When the aircraft first lost power, how much do you think that pilot would have paid to have all the unused runway behind him back? Do you think he has thought about his decision to make an intersection takeoff since the accident? From the starting point at full length on a 9,500 foot runway, there still would have been runway in front of him or at least relatively flat ground. Do you think a pilot who has had such an experience might rethink the concept of full length departures as opposed to intersection takeoffs? Most important, will you learn from this pilot’s unhappy experience?”
Please remember that there is nothing more useless to a pilot than the runway behind him, the air above him, and the fuel left in the fuel truck.

I’ll always opt for the full length of the runway for takeoff except on the rare occasion when air traffic control requests the use of an intersection. In those cases, I am aware of and accept the higher level of risk associated with complying with their request. Whenever you make the choice to make an intersection takeoff, please acknowledge to yourself that you are accepting a higher than necessary level of risk and ask yourself if it is worth it.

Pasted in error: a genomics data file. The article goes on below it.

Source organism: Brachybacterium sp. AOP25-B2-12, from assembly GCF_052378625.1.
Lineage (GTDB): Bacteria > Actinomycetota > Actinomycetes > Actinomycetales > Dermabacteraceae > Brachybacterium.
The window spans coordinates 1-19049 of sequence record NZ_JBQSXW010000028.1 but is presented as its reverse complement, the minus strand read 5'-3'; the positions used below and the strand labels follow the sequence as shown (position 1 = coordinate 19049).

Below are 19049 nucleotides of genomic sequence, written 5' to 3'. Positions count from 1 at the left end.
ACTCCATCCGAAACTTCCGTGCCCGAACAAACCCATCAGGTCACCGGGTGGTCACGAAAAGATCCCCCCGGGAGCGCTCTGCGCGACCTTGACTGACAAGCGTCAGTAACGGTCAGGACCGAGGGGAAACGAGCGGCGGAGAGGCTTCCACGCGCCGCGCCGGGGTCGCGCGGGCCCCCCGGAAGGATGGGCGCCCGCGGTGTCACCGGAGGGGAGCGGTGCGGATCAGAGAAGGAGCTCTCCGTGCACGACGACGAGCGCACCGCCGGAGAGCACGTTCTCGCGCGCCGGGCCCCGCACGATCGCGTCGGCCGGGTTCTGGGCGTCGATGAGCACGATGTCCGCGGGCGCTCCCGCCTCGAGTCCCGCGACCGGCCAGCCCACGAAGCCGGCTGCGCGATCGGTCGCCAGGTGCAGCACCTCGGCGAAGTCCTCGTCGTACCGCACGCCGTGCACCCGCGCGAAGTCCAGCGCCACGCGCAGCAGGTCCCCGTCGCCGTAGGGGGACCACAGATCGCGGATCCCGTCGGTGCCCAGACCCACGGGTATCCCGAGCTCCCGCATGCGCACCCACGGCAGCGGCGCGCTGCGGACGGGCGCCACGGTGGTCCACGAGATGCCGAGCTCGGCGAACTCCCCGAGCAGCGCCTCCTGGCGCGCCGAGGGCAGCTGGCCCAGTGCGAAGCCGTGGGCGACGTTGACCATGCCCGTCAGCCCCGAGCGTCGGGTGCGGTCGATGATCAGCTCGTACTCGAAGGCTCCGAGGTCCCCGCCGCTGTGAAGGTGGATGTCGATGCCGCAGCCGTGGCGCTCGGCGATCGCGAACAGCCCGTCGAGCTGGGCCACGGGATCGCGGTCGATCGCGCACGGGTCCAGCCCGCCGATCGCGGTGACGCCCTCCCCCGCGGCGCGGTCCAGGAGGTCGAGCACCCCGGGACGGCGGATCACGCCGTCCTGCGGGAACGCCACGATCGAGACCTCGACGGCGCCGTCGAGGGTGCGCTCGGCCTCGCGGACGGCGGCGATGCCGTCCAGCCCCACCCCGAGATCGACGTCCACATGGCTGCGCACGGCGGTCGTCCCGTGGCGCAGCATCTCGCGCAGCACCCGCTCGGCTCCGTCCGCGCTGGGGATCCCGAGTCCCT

Steve Rossiter is a Lifetime Member of SAFE. He started his flying career as an Army Aviator with two tours in Vietnam and two tours as an Army Instructor Pilot one in helicopters and one in airplanes. After his military service, he worked as a law enforcement pilot, an airtanker pilot, a helicopter firefighting pilot, an air taxi pilot, a helicopter external load pilot, a check pilot for the Department of Interior and US Forest Service, and prior to retirement, served as the National Aviation Safety Manager for the Bureau of Indian Affairs. Steve holds an Airline Transport Pilot Certificate for both Airplanes and Helicopters and has several type ratings, Steve is also an Advanced and Instrument Ground Instructor and held CFII Airplane and Helicopter until 2014. He is currently President of EAA Chapter 517, Inc., and Vice-President of Five Valleys Hangar of the Montana Pilots Association.

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About the author 

David St. George (Lifetime Member)

David St. George learned to fly at Flanders Valley Airport in 1970. Proving that everyone is eventually trainable, he became an FAA Gold Seal Flight Instructor for airplanes (single and multi, instrument, and glider) and serves the Rochester FSDO as an FAA Designated Pilot Examiner. In this capacity, he gives flight tests at any level from sport pilot to ATP and CFI. For 25 years David was East Hill Flying Club's 141 Chief Instructor and manager. David holds multi and single engine ATP pilot certificates, with pilot ratings for glider and seaplane and several jet type ratings. He recently earned his 13th renewal as a Master Instructor and owns an Aeronca Champ so he can build hours for that airline job! http://learnturbine.com